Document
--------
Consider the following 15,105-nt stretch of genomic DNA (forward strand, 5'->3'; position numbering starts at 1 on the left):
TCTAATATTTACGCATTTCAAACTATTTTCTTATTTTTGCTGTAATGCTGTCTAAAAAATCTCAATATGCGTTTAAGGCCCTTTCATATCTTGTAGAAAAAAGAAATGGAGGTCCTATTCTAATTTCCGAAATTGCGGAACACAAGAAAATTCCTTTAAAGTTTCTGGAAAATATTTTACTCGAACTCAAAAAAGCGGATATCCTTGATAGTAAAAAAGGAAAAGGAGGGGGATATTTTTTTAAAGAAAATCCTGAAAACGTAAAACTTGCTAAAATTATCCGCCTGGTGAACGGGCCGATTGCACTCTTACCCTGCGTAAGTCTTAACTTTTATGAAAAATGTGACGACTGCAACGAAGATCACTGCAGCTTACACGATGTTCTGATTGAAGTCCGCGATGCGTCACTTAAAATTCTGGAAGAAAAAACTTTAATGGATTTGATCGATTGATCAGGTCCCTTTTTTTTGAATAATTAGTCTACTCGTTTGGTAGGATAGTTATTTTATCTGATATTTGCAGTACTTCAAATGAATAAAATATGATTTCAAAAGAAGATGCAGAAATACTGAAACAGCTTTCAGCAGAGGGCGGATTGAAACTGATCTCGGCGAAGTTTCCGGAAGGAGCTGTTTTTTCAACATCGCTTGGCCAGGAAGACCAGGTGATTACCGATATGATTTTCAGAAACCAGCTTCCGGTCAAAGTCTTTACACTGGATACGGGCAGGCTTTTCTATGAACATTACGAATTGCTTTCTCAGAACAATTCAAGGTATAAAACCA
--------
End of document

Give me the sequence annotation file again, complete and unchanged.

Consider the following 15,105-nt stretch of genomic DNA (forward strand, 5'->3'; position numbering starts at 1 on the left):
TCTAATATTTACGCATTTCAAACTATTTTCTTATTTTTGCTGTAATGCTGTCTAAAAAATCTCAATATGCGTTTAAGGCCCTTTCATATCTTGTAGAAAAAAGAAATGGAGGTCCTATTCTAATTTCCGAAATTGCGGAACACAAGAAAATTCCTTTAAAGTTTCTGGAAAATATTTTACTCGAACTCAAAAAAGCGGATATCCTTGATAGTAAAAAAGGAAAAGGAGGGGGATATTTTTTTAAAGAAAATCCTGAAAACGTAAAACTTGCTAAAATTATCCGCCTGGTGAACGGGCCGATTGCACTCTTACCCTGCGTAAGTCTTAACTTTTATGAAAAATGTGACGACTGCAACGAAGATCACTGCAGCTTACACGATGTTCTGATTGAAGTCCGCGATGCGTCACTTAAAATTCTGGAAGAAAAAACTTTAATGGATTTGATCGATTGATCAGGTCCCTTTTTTTTGAATAATTAGTCTACTCGTTTGGTAGGATAGTTATTTTATCTGATATTTGCAGTACTTCAAATGAATAAAATATGATTTCAAAAGAAGATGCAGAAATACTGAAACAGCTTTCAGCAGAGGGCGGATTGAAACTGATCTCGGCGAAGTTTCCGGAAGGAGCTGTTTTTTCAACATCGCTTGGCCAGGAAGACCAGGTGATTACCGATATGATTTTCAGAAACCAGCTTCCGGTCAAAGTCTTTACACTGGATACGGGCAGGCTTTTCTATGAACATTACGAATTGCTTTCTCAGAACAATTCAAGGTATAAAACCA